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How Oklahoma’s Kyler Murray Won the 2018 Heisman Trophy

Kyler Murray
Kyler Murray has won the highest individual honor available fro each level of football he's played in. Photo by ABC/Disney [CC License].
  • Oklahoma’s Kyler Murray won the 2018 Heisman Trophy.
  • His victory over Alabama’s Tua Tagovailoa was an upset, even if Murray entered the ceremony as the odds-on favorite.
  • How did Murray become the second straight Sooner to win the award?

Kyler Murray won the Heisman Trophy on Saturday night, a result that online sports betting sites had favored in the week leading up to the ceremony. Here, we’re taking a look at what made Murray’s season so special, and what made his run to the Heisman so interesting.

Kyler Murray was the Heisman favorite for just one week

The most interesting thing about Murray’s run to college football immortality is how well-timed it all was. Murray was the betting favorite to win the Heisman Trophy for exactly one week: the week before the award ceremony. That is, of course, the only week that matters, but we’ve been tracking the 2018 odds since January.

Here are the three weeks in which Kyler Murray had the shortest odds to win the statue:

Date Murray’s Average Heisman Odds
Pre-Heisman Ceremony (Dec. 7) -160
Before TCU (Oct. 20) +280
After Baylor (Sep. 30) +330

See the full history of line movement over at the 2018 Heisman Trophy Odds Tracker.

The week before the ceremony was also the first time his odds were anywhere close to even money. The shortest they’d been all season was before the TCU game, which (strangely enough) came after a bye week and the loss to Texas.

If there’s any such thing as a “quality loss” in college football, it was Kyler Murray’s first game against Texas. The game made absolutely plain Oklahoma’s whole dynamic: the defense was bad, but Kyler Murray and the offense were almost unbeatable. Almost.

Kyler Murray odds weren’t available until late July

When Heisman futures first opened, Murray wasn’t even available. It wasn’t clear who the quarterback at Oklahoma would be, and since Murray was rumored to be a pretty hot MLB prospect, it wasn’t clear that he’d be returning to Norman at all. It was only in late July that we started seeing Murray pop up on odds sheets, after he’d worked everything out with the Oakland A’s and found an insurance underwriter willing to let him play the country’s most dangerous team sport.

With that cleared up, it became obvious that Murray would be stepping into Baker Mayfield’s 2017 Heisman-winning shoes. If he could fill them, there’s no job in the country better for someone wanting to put up huge numbers than QB in Lincoln Riley’s offense.

But could he fill them? The betting market tried to balance those probabilities, and he was listed at an average of +2300 in late July.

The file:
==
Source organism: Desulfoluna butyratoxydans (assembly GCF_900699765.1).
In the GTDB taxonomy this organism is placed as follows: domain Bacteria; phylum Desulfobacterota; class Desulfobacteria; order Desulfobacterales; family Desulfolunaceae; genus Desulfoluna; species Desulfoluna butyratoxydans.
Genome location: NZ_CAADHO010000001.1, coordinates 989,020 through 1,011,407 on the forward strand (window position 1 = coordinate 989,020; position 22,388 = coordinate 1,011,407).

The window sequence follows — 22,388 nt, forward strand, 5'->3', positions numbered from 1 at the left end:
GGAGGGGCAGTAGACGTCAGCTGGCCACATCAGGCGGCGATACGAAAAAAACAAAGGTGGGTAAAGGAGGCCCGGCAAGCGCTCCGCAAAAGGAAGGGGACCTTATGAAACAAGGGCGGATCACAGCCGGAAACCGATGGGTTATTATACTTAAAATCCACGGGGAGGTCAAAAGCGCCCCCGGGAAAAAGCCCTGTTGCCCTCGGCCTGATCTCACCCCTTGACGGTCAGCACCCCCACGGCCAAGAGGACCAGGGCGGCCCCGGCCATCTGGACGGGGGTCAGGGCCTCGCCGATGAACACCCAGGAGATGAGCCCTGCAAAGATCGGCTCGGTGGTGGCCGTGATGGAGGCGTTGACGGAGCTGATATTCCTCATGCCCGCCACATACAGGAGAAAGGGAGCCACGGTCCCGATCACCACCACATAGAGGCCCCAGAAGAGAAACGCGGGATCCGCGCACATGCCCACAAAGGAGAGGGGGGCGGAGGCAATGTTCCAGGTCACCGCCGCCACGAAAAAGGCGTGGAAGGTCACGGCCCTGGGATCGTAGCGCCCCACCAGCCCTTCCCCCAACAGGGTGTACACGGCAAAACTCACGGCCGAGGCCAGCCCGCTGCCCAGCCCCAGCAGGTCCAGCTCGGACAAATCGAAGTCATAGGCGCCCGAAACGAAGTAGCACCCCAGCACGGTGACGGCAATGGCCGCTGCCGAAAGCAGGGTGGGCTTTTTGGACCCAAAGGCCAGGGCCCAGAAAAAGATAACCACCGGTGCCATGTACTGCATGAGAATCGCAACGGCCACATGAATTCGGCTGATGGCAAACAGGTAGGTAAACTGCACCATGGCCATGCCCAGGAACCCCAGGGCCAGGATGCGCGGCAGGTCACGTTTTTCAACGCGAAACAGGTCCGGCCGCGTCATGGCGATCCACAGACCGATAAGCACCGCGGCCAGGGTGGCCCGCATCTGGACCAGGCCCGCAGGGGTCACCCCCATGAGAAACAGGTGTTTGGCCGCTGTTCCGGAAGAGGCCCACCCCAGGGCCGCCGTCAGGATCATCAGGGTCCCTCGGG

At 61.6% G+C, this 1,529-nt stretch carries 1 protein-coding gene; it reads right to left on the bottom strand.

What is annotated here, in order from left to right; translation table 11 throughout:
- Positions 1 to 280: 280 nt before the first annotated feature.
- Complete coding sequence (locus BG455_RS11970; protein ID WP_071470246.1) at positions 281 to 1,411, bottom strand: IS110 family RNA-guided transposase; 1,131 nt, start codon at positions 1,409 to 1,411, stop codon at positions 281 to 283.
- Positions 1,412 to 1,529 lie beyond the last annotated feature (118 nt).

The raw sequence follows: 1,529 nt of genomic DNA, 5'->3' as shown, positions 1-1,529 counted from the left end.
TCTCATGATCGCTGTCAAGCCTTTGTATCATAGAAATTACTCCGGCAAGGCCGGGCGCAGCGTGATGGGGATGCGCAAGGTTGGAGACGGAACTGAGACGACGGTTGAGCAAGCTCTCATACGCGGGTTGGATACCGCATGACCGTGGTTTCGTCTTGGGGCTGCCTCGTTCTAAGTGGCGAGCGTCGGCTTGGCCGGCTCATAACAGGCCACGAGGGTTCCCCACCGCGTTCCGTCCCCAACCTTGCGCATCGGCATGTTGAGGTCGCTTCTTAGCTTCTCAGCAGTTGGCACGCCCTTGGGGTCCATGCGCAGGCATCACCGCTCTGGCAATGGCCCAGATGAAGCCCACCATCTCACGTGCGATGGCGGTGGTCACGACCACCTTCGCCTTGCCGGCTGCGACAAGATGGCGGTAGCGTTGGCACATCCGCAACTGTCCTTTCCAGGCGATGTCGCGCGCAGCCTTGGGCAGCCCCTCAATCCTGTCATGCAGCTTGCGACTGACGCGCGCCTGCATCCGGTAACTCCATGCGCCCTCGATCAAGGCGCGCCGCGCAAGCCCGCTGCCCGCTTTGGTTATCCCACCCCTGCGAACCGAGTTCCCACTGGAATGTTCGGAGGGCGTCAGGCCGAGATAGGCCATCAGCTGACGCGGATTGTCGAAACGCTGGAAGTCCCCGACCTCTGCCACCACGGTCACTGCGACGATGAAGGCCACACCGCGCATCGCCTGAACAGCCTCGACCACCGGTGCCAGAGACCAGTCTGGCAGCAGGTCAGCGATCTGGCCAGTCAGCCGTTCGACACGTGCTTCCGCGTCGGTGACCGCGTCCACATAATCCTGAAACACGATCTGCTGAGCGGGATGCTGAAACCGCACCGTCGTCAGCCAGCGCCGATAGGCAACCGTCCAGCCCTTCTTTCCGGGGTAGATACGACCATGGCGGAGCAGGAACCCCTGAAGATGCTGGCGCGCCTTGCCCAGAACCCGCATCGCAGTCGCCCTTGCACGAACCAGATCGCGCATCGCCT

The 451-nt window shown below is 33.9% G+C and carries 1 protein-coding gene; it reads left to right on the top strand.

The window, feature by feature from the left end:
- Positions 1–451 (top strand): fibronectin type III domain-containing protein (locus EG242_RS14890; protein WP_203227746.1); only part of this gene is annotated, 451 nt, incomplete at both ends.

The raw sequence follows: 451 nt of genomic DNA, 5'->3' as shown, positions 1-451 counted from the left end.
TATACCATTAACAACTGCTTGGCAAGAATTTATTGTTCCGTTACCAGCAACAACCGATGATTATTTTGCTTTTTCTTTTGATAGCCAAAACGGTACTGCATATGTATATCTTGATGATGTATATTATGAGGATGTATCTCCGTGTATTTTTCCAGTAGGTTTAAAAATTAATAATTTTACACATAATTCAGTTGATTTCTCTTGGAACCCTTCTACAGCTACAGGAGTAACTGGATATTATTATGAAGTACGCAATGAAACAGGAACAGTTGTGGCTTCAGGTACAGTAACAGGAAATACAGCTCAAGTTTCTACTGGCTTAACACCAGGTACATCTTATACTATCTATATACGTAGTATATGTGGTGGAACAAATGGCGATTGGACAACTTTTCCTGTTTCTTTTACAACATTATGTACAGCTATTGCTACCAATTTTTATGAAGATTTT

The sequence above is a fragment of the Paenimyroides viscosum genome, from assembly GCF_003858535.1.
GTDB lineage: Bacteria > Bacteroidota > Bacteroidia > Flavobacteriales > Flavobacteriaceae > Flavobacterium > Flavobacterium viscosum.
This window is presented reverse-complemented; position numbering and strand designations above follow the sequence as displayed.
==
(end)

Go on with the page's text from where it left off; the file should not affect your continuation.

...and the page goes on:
Kyler Murray was the most productive passer in the history of the sport

If we measure passing efficiency by Passing Efficiency Rating and Adjusted Yards/Attempt, Kyler Murray’s 2018 season was the best in history.

Rank Passing Efficiency Rating Adjusted Yards Per Attempt
1 Kyler Murray, 2018 (205.7) Kyler Murray, 2018 (13.3)
2 Tua Tagovailoa, 2018 (202.3) Tua Tagovailoa, 2018 (13.3)
3 Baker Mayfield, 2017 (198.9) Baker Mayfield, 2018 (12.9)
4 Baker Mayfield, 2016 (196.4) Baker Mayfield, 2017 (12.3)
5 Russel Wilson, 2011 (191.8) Robert Griffin III, 2011 (11.8)

Murray threw 40 touchdowns and ran for 11 more, clearing the magical 50-touchdown mark. Of the 21 people who have accounted for 51 or more touchdowns, six have gone on to win the Heisman Trophy.

Obviously a lot of Murray’s stats come down to scheme. It’s not a coincidence that three of the top-five seasons in both categories are consecutive seasons at one school by two players. Oklahoma’s scheme creates a lot of opportunities for talented passers and relies on them capitalizing. But Oklahoma’s scheme isn’t unique. There are plenty of quarterbacks at schools like Texas Tech and Washington State with a similar playbook to draw on, and none of them have ever been quite as good as Kyler Murray.

Kyler Murray needed it all

Nobody did more on the football field than Kyler Murray. In any other year, he would have been a runaway favorite and the betting line would have closed in November. It’s both a blessing and a curse that this year was unusually competitive.

This was the first year since — what, 2009? — that we haven’t already known who was going to win the Heisman when the ceremony started. There was some speculation in 2016 that Deshaun Watson could get it from Lamar Jackson, and in 2012 the voting total was actually pretty close, but not since Ingram/Gerhart/McCoy have we seen the Heisman race come down to the wire.

Dwayne Haskins and Tua Tagovailoa could both have been very deserving Heisman winners in any other year. Tua was actually winning with voters that cast their ballots before the Big 12 Championship game.

In a fiendishly competitive year for quarterbacks, one of the three finalists had to separate himself in the last week to win. Tua struggled against Georgia and was pulled with an ankle injury. Murray torched Texas and avenged what was just his second loss since ninth grade. Congrats to him, and I hope he makes a billion dollars playing baseball.

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